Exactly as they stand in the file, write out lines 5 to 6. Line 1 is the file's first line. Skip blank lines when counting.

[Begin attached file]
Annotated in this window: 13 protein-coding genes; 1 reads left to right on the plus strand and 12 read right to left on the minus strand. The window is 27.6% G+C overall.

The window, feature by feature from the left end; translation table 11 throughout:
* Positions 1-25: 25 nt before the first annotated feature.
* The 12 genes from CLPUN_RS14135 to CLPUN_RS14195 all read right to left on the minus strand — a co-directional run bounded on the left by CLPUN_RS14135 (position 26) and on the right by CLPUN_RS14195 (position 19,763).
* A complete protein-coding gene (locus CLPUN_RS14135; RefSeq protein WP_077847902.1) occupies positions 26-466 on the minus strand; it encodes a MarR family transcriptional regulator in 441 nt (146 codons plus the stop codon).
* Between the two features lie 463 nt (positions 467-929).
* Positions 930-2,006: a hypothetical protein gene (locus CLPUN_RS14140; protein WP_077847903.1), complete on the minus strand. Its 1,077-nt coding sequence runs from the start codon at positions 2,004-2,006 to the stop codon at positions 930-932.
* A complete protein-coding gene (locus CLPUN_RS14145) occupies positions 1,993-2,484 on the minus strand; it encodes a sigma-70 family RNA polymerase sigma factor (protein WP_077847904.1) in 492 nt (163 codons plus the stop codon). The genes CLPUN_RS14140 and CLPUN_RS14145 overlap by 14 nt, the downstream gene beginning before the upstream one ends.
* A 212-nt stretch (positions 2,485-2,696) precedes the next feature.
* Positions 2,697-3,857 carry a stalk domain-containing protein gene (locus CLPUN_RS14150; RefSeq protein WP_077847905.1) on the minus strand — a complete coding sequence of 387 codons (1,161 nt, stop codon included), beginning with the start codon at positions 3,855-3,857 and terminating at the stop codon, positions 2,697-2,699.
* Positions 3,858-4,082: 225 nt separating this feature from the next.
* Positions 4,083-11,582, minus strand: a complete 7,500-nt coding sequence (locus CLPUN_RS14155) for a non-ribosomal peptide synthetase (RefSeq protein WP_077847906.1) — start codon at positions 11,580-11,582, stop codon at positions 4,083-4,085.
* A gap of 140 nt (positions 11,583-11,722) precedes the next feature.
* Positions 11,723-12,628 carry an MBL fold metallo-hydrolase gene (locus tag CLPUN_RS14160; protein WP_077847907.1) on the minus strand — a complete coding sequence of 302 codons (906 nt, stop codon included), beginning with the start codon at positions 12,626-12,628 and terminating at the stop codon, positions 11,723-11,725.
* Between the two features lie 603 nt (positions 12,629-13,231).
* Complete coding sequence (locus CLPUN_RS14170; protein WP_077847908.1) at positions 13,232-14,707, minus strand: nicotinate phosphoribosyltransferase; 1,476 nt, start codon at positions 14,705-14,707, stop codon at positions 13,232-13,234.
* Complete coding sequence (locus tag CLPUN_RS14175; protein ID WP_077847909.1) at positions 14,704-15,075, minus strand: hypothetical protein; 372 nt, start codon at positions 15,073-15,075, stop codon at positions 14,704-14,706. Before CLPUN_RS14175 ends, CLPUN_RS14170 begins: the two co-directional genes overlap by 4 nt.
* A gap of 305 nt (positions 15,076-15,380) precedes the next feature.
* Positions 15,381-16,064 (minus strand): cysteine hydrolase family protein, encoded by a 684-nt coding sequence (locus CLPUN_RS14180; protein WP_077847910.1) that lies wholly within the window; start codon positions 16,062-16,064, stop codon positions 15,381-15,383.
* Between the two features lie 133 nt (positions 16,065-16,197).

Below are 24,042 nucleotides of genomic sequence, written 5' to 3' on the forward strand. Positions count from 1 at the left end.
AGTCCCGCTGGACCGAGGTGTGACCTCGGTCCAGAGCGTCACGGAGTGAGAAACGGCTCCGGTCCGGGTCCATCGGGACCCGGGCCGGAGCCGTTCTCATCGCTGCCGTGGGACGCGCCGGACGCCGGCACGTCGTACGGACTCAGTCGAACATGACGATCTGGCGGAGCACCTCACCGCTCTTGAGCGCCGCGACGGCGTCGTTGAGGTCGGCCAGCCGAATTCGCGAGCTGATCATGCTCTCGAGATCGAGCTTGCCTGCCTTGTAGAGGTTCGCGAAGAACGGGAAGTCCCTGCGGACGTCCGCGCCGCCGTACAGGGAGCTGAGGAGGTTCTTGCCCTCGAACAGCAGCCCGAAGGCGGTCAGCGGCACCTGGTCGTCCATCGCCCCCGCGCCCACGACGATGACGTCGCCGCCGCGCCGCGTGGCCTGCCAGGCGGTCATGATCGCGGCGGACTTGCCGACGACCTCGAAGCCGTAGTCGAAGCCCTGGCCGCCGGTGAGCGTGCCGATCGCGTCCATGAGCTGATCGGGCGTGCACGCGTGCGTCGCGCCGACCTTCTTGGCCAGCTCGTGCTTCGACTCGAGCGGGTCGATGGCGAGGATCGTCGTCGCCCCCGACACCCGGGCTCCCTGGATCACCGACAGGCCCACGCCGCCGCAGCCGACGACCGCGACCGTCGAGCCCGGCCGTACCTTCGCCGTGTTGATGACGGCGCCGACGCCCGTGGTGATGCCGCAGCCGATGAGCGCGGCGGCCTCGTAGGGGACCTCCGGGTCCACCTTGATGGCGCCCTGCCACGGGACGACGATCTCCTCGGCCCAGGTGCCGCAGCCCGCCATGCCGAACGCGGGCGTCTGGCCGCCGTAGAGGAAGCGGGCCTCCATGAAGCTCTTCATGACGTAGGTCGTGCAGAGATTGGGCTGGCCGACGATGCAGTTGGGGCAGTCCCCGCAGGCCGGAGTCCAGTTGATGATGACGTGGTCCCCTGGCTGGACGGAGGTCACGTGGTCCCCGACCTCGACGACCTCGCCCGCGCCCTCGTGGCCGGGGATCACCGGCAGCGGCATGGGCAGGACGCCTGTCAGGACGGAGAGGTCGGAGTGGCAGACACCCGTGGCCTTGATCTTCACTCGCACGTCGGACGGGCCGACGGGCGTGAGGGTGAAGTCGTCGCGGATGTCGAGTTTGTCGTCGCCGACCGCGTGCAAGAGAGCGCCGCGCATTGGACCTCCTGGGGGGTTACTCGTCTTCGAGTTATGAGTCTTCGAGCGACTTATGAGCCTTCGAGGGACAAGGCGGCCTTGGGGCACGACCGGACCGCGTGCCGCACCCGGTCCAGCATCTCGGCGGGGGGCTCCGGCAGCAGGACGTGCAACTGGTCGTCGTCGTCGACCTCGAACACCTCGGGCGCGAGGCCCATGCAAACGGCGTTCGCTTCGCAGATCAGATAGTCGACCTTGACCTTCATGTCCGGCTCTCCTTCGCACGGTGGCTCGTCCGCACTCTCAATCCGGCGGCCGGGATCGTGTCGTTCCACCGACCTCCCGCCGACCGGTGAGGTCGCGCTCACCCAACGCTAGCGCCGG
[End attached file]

* A complete protein-coding gene (locus CLPUN_RS14135; RefSeq protein WP_077847902.1) occupies positions 26-466 on the minus strand; it encodes a MarR family transcriptional regulator in 441 nt (146 codons plus the stop codon).
* Between the two features lie 463 nt (positions 467-929).